PROVIDENCE, R.I. [Brown University] — Adolescents who believe they matter to their families are less likely to threaten or engage in violence against family members, according to a new study led by Brown University sociologist Gregory Elliott. The research s published in the Journal of Family Issues.
A relatively new concept, “mattering” is the belief persons make a difference in the world around them. Mattering is composed of three facets — awareness, importance, and reliance. Do others know you exist? Do they invest time and resources in you? Do they look to you as a resource? Elliott asserts that mattering is the fundamental motivation in human beings. “Above all else, there’s a need to matter,” he says.
The data for this analysis comes from telephone interviews with a national sample of 2,004 adolescents, age 11-18, as part of the 2000 Youth Risk Behavior Survey. Controlling for age, gender, race, religiosity, and family socioeconomic structure and size, the findings reveal that failing to matter to one’s family increases the probability of violence, whereas a strong feeling of mattering is likely to protect the adolescent from engaging in violent behavior toward a family member.
Among the findings:
- Girls hit family members more than boys do.
- Compared to the average respondent, Hispanic youth are less likely than non-Hispanic whites to commit violence in the home.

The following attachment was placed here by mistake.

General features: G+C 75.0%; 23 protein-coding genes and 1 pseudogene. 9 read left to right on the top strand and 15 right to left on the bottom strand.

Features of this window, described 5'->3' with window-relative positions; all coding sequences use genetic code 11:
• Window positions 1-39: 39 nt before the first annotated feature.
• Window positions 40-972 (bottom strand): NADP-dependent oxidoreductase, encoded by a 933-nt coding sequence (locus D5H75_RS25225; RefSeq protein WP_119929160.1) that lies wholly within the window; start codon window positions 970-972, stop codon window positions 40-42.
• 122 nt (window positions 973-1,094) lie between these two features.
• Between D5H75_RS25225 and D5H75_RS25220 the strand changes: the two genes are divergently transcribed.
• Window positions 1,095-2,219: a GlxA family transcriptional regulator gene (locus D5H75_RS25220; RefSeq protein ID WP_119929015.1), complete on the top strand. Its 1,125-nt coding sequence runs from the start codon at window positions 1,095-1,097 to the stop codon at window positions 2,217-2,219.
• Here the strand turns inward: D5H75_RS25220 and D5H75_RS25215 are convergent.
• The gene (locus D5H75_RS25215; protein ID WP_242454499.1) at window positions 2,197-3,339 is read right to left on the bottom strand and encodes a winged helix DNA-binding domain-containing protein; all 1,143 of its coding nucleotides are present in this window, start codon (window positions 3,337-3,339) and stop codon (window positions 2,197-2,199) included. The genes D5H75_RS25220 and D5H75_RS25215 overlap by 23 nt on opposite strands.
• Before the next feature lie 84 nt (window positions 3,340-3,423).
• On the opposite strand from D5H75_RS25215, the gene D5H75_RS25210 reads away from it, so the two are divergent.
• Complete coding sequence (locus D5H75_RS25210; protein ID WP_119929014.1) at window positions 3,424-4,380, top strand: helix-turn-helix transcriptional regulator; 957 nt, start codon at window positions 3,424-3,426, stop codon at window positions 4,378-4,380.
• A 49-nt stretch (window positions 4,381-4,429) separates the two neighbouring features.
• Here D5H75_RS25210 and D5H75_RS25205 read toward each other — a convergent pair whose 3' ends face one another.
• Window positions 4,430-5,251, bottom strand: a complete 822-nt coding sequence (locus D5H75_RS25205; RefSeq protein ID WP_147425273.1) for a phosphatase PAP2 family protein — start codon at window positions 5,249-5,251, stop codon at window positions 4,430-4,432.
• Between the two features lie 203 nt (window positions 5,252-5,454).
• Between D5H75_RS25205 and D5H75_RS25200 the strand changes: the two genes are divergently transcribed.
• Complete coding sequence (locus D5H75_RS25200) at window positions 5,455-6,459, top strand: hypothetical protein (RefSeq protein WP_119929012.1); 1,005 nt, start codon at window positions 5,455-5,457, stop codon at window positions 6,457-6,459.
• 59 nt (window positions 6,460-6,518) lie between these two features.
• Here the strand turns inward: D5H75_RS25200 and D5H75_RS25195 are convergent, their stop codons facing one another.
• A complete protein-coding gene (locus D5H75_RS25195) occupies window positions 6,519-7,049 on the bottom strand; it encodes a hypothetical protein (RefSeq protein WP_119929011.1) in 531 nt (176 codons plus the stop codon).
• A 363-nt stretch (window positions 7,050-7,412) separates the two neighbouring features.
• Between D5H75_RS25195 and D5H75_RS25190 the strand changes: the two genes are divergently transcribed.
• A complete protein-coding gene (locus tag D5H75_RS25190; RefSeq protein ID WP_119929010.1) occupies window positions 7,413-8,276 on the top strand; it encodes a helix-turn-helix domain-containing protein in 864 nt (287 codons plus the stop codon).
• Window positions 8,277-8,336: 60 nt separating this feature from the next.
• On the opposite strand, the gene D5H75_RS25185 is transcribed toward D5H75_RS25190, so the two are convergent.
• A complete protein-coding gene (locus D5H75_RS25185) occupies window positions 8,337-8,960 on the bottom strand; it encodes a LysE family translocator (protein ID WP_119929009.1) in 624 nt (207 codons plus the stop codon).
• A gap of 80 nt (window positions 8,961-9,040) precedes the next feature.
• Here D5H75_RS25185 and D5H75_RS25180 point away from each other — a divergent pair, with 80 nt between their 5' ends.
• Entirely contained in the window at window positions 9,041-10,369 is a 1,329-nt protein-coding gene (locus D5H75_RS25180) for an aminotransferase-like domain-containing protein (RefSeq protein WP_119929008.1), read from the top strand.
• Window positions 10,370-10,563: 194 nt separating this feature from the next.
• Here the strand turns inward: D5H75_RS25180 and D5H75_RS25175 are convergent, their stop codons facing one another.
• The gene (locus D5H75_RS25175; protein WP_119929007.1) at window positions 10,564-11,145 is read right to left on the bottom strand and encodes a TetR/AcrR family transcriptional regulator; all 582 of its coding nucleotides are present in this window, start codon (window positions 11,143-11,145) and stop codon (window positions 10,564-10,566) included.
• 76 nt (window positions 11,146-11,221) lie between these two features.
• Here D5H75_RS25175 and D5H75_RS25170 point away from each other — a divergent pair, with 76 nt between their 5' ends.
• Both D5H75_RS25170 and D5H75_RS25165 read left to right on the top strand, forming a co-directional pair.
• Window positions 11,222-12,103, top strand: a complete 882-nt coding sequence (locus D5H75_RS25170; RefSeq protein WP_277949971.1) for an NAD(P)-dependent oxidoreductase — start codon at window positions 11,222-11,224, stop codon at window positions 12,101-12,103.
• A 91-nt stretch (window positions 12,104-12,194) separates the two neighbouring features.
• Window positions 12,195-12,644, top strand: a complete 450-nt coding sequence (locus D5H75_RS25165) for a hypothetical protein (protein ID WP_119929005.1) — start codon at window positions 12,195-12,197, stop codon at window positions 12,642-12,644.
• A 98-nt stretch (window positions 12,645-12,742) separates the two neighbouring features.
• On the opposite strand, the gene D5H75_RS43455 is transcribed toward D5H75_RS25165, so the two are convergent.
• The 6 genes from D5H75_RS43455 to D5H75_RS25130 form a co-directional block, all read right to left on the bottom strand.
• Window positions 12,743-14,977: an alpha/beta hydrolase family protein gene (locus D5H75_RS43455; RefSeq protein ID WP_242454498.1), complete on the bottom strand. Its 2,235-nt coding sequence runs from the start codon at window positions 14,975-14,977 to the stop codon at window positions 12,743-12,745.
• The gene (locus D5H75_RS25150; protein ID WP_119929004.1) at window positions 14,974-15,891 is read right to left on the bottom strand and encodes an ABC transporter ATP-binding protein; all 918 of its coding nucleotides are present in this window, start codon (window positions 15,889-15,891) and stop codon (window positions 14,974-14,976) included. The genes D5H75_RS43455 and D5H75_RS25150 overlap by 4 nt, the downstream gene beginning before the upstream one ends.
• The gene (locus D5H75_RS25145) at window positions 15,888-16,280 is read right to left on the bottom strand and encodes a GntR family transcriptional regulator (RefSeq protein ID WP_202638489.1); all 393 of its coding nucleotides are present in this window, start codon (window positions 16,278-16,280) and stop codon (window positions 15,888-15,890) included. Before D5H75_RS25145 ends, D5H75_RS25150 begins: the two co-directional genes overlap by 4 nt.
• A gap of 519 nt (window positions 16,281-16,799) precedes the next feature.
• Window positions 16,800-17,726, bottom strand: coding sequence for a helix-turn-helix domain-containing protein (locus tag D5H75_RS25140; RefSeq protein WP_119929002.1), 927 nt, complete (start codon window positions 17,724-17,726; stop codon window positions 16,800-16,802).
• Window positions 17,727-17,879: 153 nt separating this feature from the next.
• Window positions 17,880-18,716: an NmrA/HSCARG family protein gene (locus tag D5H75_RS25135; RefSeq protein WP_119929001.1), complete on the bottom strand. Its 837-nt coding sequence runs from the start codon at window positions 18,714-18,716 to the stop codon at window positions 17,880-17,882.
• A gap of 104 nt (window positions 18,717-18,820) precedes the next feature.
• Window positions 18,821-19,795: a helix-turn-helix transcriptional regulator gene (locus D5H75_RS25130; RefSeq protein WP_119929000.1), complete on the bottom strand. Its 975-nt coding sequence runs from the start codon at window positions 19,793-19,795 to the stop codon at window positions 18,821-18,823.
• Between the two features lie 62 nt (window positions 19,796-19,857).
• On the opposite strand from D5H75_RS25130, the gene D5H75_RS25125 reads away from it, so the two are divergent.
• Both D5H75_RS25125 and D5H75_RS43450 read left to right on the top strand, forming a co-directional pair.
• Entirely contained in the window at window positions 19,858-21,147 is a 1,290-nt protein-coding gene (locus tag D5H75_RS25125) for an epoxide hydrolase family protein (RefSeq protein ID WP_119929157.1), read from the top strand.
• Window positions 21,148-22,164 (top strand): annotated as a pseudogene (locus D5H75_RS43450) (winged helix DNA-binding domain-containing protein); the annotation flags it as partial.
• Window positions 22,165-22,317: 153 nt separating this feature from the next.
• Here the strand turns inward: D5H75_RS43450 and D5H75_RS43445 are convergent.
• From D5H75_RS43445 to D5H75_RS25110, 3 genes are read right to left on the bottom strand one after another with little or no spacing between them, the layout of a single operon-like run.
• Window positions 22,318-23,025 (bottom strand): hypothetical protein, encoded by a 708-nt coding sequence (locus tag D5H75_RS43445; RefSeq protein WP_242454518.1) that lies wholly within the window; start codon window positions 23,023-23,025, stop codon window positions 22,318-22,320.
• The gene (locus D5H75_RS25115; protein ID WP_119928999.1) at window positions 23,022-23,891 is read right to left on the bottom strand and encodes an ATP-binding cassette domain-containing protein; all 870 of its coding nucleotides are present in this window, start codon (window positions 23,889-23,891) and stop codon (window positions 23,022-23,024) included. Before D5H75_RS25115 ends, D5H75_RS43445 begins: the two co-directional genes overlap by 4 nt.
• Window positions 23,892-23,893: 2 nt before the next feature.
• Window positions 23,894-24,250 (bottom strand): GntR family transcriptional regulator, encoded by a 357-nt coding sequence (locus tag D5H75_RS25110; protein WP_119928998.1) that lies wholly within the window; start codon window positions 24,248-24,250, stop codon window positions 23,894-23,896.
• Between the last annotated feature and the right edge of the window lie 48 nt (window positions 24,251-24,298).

- Children from larger families are more likely to use violence.
- If religion is important in one’s life, the likelihood of family violence diminishes.
- Children whose parents did postgraduate study are more likely to enact violence than those whose parents did not finish high school.
The authors believe the mechanism behind mattering is that it has an effect on both self-esteem and on one’s attitude toward violence, which ultimately determines one’s violent behavior.
“Mattering is the prime mover in a chain reaction involving self-esteem and attitudes toward violence,” said Elliott. “If you don’t matter, it sets up a chain of unfortunate feelings and events that makes it difficult to get along.”
Elliott’s co-authors are Melissa Colangelo of Brown University, Susan Cunningham of the College of the Holy Cross, and Richard Gelles of the University of Pennsylvania.